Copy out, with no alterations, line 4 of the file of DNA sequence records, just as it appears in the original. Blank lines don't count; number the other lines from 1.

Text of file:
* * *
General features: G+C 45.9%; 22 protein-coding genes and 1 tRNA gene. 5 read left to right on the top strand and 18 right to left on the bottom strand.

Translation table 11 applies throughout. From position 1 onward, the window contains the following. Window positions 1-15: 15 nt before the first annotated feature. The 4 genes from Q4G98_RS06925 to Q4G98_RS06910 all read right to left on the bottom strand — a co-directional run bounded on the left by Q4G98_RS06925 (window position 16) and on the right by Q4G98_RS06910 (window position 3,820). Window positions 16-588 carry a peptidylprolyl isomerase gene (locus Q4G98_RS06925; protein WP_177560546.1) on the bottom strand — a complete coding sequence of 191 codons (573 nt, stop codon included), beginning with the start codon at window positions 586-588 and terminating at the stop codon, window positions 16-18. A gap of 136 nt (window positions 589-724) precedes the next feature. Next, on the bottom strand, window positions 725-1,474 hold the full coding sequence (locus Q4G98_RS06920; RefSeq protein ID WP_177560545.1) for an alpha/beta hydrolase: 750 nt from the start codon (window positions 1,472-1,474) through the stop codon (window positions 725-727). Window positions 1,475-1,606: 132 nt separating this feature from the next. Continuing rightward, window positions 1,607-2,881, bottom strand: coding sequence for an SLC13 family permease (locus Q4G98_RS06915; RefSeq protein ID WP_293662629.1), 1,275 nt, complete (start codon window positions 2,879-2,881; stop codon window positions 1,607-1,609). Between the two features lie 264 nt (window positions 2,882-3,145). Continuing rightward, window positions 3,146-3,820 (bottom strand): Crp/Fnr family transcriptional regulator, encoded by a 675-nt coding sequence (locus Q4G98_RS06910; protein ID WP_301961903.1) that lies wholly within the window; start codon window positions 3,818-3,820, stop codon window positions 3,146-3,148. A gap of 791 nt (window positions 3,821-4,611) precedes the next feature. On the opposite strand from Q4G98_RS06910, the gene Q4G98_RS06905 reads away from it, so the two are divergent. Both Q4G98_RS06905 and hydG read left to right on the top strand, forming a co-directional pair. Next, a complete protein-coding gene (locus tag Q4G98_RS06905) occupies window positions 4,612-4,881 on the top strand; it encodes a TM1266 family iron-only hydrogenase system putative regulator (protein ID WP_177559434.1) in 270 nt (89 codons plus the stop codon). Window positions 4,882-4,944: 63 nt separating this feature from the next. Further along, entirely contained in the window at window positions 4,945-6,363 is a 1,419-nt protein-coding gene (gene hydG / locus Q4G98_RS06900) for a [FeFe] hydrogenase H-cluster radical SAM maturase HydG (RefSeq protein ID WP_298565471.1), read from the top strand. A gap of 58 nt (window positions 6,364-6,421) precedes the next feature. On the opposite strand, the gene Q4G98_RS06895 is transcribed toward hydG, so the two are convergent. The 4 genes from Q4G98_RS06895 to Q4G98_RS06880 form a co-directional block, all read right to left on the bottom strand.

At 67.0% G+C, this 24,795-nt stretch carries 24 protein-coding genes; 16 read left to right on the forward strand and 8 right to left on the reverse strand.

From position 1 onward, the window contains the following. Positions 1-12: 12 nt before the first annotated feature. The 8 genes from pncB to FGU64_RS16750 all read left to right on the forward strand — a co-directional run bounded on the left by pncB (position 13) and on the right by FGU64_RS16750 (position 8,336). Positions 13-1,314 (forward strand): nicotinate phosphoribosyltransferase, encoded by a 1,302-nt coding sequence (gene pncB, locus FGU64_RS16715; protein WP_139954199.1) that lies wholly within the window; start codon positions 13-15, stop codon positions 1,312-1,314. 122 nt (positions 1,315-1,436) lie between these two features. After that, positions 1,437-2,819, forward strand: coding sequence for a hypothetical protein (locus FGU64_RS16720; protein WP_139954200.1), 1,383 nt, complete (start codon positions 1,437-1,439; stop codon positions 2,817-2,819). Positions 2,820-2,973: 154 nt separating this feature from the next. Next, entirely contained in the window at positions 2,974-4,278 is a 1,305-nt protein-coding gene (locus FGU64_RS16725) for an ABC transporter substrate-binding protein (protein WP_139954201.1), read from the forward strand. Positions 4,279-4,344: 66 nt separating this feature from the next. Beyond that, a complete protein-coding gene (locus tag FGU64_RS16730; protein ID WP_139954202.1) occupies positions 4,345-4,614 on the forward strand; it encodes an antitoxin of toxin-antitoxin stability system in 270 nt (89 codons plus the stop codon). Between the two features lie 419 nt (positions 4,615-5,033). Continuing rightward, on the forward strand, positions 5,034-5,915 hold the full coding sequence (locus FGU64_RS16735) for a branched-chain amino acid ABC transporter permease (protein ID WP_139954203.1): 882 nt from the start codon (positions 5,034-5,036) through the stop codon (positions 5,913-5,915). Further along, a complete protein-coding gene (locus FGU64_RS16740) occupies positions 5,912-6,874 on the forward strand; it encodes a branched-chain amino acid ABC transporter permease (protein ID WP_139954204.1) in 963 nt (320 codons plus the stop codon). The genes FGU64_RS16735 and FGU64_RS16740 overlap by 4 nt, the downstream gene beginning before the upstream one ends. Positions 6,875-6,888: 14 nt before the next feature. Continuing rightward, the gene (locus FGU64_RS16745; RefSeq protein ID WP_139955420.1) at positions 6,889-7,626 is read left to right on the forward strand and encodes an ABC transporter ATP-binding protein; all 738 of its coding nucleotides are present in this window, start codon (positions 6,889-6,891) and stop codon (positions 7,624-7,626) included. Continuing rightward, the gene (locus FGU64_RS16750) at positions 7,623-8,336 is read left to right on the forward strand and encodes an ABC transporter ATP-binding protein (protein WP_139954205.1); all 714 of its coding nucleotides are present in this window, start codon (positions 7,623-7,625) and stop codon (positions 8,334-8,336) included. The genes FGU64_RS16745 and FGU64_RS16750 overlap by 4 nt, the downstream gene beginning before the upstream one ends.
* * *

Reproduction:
From position 1 onward, the window contains the following. Positions 1-12: 12 nt before the first annotated feature. The 8 genes from pncB to FGU64_RS16750 all read left to right on the forward strand — a co-directional run bounded on the left by pncB (position 13) and on the right by FGU64_RS16750 (position 8,336). Positions 13-1,314 (forward strand): nicotinate phosphoribosyltransferase, encoded by a 1,302-nt coding sequence (gene pncB, locus FGU64_RS16715; protein WP_139954199.1) that lies wholly within the window; start codon positions 13-15, stop codon positions 1,312-1,314. 122 nt (positions 1,315-1,436) lie between these two features. After that, positions 1,437-2,819, forward strand: coding sequence for a hypothetical protein (locus FGU64_RS16720; protein WP_139954200.1), 1,383 nt, complete (start codon positions 1,437-1,439; stop codon positions 2,817-2,819). Positions 2,820-2,973: 154 nt separating this feature from the next. Next, entirely contained in the window at positions 2,974-4,278 is a 1,305-nt protein-coding gene (locus FGU64_RS16725) for an ABC transporter substrate-binding protein (protein WP_139954201.1), read from the forward strand. Positions 4,279-4,344: 66 nt separating this feature from the next. Beyond that, a complete protein-coding gene (locus tag FGU64_RS16730; protein ID WP_139954202.1) occupies positions 4,345-4,614 on the forward strand; it encodes an antitoxin of toxin-antitoxin stability system in 270 nt (89 codons plus the stop codon). Between the two features lie 419 nt (positions 4,615-5,033). Continuing rightward, on the forward strand, positions 5,034-5,915 hold the full coding sequence (locus FGU64_RS16735) for a branched-chain amino acid ABC transporter permease (protein ID WP_139954203.1): 882 nt from the start codon (positions 5,034-5,036) through the stop codon (positions 5,913-5,915). Further along, a complete protein-coding gene (locus FGU64_RS16740) occupies positions 5,912-6,874 on the forward strand; it encodes a branched-chain amino acid ABC transporter permease (protein ID WP_139954204.1) in 963 nt (320 codons plus the stop codon). The genes FGU64_RS16735 and FGU64_RS16740 overlap by 4 nt, the downstream gene beginning before the upstream one ends. Positions 6,875-6,888: 14 nt before the next feature. Continuing rightward, the gene (locus FGU64_RS16745; RefSeq protein ID WP_139955420.1) at positions 6,889-7,626 is read left to right on the forward strand and encodes an ABC transporter ATP-binding protein; all 738 of its coding nucleotides are present in this window, start codon (positions 6,889-6,891) and stop codon (positions 7,624-7,626) included. Continuing rightward, the gene (locus FGU64_RS16750) at positions 7,623-8,336 is read left to right on the forward strand and encodes an ABC transporter ATP-binding protein (protein WP_139954205.1); all 714 of its coding nucleotides are present in this window, start codon (positions 7,623-7,625) and stop codon (positions 8,334-8,336) included. The genes FGU64_RS16745 and FGU64_RS16750 overlap by 4 nt, the downstream gene beginning before the upstream one ends.